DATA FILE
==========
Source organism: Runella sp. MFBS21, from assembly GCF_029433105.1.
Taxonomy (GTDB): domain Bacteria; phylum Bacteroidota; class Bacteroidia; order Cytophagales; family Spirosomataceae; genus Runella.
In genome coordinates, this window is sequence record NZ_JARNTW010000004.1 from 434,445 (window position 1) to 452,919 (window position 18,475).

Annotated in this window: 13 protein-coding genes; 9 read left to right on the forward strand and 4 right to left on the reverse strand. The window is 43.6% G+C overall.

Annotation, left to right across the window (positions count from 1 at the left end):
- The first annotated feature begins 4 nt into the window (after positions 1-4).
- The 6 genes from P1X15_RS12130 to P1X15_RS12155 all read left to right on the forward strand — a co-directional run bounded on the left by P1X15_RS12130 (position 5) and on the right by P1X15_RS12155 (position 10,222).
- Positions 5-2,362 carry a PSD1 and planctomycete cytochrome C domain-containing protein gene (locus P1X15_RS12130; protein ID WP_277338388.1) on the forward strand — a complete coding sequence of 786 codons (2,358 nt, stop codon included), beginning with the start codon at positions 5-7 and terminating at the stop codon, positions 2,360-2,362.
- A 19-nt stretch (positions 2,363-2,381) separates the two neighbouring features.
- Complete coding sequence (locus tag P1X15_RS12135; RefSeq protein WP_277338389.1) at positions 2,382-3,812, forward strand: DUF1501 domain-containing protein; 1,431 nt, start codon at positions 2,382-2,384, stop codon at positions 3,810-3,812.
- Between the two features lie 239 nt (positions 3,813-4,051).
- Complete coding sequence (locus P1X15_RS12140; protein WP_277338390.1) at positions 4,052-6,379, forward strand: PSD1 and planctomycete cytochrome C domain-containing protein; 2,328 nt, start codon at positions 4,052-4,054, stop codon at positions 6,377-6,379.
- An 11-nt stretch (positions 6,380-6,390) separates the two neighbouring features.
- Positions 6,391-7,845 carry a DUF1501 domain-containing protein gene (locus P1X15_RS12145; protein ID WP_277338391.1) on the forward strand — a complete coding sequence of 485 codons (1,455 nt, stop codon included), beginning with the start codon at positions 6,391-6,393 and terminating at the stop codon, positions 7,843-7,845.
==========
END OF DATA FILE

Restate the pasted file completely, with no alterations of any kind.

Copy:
Source organism: Runella sp. MFBS21, from assembly GCF_029433105.1.
Taxonomy (GTDB): domain Bacteria; phylum Bacteroidota; class Bacteroidia; order Cytophagales; family Spirosomataceae; genus Runella.
In genome coordinates, this window is sequence record NZ_JARNTW010000004.1 from 434,445 (window position 1) to 452,919 (window position 18,475).

Annotated in this window: 13 protein-coding genes; 9 read left to right on the forward strand and 4 right to left on the reverse strand. The window is 43.6% G+C overall.

Annotation, left to right across the window (positions count from 1 at the left end):
- The first annotated feature begins 4 nt into the window (after positions 1-4).
- The 6 genes from P1X15_RS12130 to P1X15_RS12155 all read left to right on the forward strand — a co-directional run bounded on the left by P1X15_RS12130 (position 5) and on the right by P1X15_RS12155 (position 10,222).
- Positions 5-2,362 carry a PSD1 and planctomycete cytochrome C domain-containing protein gene (locus P1X15_RS12130; protein ID WP_277338388.1) on the forward strand — a complete coding sequence of 786 codons (2,358 nt, stop codon included), beginning with the start codon at positions 5-7 and terminating at the stop codon, positions 2,360-2,362.
- A 19-nt stretch (positions 2,363-2,381) separates the two neighbouring features.
- Complete coding sequence (locus tag P1X15_RS12135; RefSeq protein WP_277338389.1) at positions 2,382-3,812, forward strand: DUF1501 domain-containing protein; 1,431 nt, start codon at positions 2,382-2,384, stop codon at positions 3,810-3,812.
- Between the two features lie 239 nt (positions 3,813-4,051).
- Complete coding sequence (locus P1X15_RS12140; protein WP_277338390.1) at positions 4,052-6,379, forward strand: PSD1 and planctomycete cytochrome C domain-containing protein; 2,328 nt, start codon at positions 4,052-4,054, stop codon at positions 6,377-6,379.
- An 11-nt stretch (positions 6,380-6,390) separates the two neighbouring features.
- Positions 6,391-7,845 carry a DUF1501 domain-containing protein gene (locus P1X15_RS12145; protein ID WP_277338391.1) on the forward strand — a complete coding sequence of 485 codons (1,455 nt, stop codon included), beginning with the start codon at positions 6,391-6,393 and terminating at the stop codon, positions 7,843-7,845.